Sex Offenses Law

Can Sexting Be Considered a Sex Crime?

This content contains sensitive subject matter related to legal defense for crimes of a sexual nature.

Sexting has become more popular as more people have access to mobile phones and cameras. It is easy to take an explicit photo and send it to someone through a text message or social media app in seconds. However, in some situations, sexting can be a crime.

The criminal laws for sexting and sharing sexual images online differ in every state. Before you think of sending nude photos from your cell phone, make sure you understand the laws in your state. If you’re accused of a sex crime, talk to a local criminal defense attorney about your legal rights.

What Is Sexting?

Sexting involves sending sexually explicit images or messages electronically, usually by phone. Sexting often involves sharing photos between partners. Sexting can also be sending unsolicited nudes. For most people, the biggest threat from sexting is having someone else find the images. However, when sexting involves teens, it could be considered a crime.

When Is Sexting a Crime?

Sexting is generally legal when it involves consenting adults over the age of 18 sending nude images of each other. While people of all ages may choose to use their phones to send sexually explicit photos, when sexting involves images of minors, it can be trouble.

Sexting explicit depictions of minors can be considered child pornography. According to the Federal Trade Commission, sending nude images or posting nude pictures of someone without their consent can also be a crime and is coined as revenge porn. If this occurs, you can report it to the FTC and talk to an attorney so you understand your Cyber Rights.

Teen Sexting

It is a crime for anyone to create, distribute, or possess sexual images of a minor. This includes minors taking nude selfies and sending them to a boyfriend or girlfriend. Even if both people involved are the same age, underage sexual images are illegal to have or share.

Some states specifically address sexting crimes. For example, in Illinois, it is even a crime for a minor to knowingly transmit sexually explicit photos of themselves, and there is no exception in the law for taking a nude picture of yourself and sending it if you are a minor. Additionally, in Illinois, it is also against the law for a minor to possess sexually explicit images of another minor.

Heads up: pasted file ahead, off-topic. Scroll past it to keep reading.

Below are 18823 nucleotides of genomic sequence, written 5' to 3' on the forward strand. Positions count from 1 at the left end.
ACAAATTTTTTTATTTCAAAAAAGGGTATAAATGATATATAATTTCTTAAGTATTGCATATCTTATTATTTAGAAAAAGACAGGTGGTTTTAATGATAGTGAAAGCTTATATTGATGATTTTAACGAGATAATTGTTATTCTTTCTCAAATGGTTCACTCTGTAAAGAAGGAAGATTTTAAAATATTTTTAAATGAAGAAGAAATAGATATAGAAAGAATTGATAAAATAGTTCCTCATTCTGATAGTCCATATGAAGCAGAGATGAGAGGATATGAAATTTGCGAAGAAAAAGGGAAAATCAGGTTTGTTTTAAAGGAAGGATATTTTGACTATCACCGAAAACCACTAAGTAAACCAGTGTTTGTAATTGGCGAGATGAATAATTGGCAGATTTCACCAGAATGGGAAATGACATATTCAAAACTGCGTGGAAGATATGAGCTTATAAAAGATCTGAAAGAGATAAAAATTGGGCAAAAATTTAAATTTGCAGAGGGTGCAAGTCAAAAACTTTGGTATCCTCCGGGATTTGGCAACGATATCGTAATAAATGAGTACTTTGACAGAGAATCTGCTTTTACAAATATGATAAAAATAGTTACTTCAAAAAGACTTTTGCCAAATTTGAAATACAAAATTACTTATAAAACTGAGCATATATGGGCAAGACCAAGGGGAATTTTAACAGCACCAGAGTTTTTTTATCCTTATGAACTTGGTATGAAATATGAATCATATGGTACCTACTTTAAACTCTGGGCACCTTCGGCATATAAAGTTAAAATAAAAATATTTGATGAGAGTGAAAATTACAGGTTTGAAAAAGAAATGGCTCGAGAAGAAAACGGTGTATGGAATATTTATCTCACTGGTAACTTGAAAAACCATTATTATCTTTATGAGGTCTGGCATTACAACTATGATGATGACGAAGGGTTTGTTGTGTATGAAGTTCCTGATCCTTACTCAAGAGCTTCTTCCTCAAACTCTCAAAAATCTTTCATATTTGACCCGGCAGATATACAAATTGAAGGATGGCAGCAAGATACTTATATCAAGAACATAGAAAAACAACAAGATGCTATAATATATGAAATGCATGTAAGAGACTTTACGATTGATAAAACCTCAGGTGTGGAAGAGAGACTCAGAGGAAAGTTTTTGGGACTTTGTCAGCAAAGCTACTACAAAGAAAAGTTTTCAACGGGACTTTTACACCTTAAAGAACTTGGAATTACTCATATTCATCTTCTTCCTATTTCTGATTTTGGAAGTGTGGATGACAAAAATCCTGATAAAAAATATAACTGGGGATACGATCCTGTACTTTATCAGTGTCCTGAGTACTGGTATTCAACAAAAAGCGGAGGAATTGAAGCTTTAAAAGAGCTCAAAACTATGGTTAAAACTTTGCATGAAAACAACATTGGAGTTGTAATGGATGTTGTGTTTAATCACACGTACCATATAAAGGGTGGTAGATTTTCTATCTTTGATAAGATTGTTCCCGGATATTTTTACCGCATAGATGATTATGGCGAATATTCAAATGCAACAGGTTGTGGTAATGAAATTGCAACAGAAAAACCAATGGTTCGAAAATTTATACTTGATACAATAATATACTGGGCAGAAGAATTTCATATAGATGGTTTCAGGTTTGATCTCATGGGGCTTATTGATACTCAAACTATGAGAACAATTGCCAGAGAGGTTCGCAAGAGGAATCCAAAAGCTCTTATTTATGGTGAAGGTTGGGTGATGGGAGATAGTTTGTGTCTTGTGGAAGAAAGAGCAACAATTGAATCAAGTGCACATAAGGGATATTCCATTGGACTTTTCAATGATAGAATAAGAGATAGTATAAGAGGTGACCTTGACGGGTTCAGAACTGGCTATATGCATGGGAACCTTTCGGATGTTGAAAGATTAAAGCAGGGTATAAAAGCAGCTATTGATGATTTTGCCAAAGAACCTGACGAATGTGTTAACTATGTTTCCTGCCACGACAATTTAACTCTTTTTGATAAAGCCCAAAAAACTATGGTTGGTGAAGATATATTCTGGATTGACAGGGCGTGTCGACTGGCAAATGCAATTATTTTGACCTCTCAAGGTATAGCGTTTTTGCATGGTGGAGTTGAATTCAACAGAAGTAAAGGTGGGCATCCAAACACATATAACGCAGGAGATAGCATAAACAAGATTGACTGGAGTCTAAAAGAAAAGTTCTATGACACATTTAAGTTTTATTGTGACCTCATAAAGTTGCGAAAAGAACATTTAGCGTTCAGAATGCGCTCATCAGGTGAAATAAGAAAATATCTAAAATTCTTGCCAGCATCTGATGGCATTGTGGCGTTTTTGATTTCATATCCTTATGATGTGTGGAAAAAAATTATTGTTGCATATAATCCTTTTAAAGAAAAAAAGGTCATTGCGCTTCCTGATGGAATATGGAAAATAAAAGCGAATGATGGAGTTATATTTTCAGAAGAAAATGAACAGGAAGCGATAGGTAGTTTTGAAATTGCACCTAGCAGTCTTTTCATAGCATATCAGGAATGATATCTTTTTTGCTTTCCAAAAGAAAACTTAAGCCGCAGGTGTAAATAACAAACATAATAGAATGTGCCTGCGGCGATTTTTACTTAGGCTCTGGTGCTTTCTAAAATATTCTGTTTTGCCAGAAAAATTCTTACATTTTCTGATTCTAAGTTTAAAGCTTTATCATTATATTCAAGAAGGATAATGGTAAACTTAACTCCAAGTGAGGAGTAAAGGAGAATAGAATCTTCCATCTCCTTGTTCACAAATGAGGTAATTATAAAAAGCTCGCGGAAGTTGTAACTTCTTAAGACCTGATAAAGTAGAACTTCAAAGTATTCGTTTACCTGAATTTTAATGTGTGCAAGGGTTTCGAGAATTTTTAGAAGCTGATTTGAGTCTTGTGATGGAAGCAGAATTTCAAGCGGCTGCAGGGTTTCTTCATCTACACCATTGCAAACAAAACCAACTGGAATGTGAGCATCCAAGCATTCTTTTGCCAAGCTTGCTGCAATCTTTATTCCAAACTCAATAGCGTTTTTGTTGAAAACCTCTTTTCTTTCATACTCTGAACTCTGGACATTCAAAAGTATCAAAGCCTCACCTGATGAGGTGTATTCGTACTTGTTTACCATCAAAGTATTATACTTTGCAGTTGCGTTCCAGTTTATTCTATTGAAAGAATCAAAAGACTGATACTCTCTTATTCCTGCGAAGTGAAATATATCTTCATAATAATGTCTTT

Sharing nude pictures of someone else without their consent can also be a crime. Revenge porn can involve sharing photos or videos of a former intimate partner without consent.

In most states, texting or sharing nonconsensual pornography is a crime. For example, under New York Penal Code 245.15, it is illegal to disseminate an intimate and identifiable image without consent with the intent to cause harm.

What Are Sexting Law Penalties?

The penalties for sexting depend on state-specific laws. The penalties can depend on the type of material shared, the ages of the people involved, and where the images were shared. In some states, teen sexting is considered a violation and could include fines or probation. However, in other states, teen sexting can be a misdemeanor or a felony offense.

For example, in Florida, a minor commits sexting if they use a computer to distribute to another minor any nude photo or video that is considered harmful to minors. A first-time offense is considered a violation and includes community service, a fine, and completing a cyber-safety program. A second violation is a 1st-degree misdemeanor, and a 3rd offense is a felony.

In Utah, teen sexting by 16 or 17-year-olds is a class A misdemeanor. Sexting by a person who is 18 years or older and the subject is a minor can bring third-degree felony charges.

Some states may prosecute someone who creates or sends images of underage sexual content as sexual exploitation of a minor or under child pornography laws. Under federal law, the penalties for child pornography charges can include from 5 to 20 years in federal prison. Sex offenses can also mean putting you on the sex offender registry, which limits where you can live or work.

Are There Defenses to Sexting Criminal Charges?

Young people can make mistakes, like sexting the wrong person. If you are accused of teen sexting and worry about criminal charges and damage to your reputation, find out your legal options. An experienced criminal defense attorney can explore possible defenses, including:

  • The photos are not sexual
  • Someone else sent the photos
  • You didn’t know the other person was underage
  • The photos were unsolicited, and you immediately deleted them

It can also be a defense if the police violate your Fourth Amendment rights by illegally searching or seizing your phone.

How Can a Lawyer Help With Sex Crime Charges?

Criminal offenses for having or sharing images of underage sexual acts are taken very seriously and can even involve federal charges. The penalties for sex crimes can include a prison sentence, felony criminal record, and sex offender registration.

Find a criminal defense lawyer to learn about your legal rights and defense strategies. If your teenager is facing charges in juvenile court for a first offense, an attorney can helpnegotiate to go through a diversion program to avoid a criminal record.

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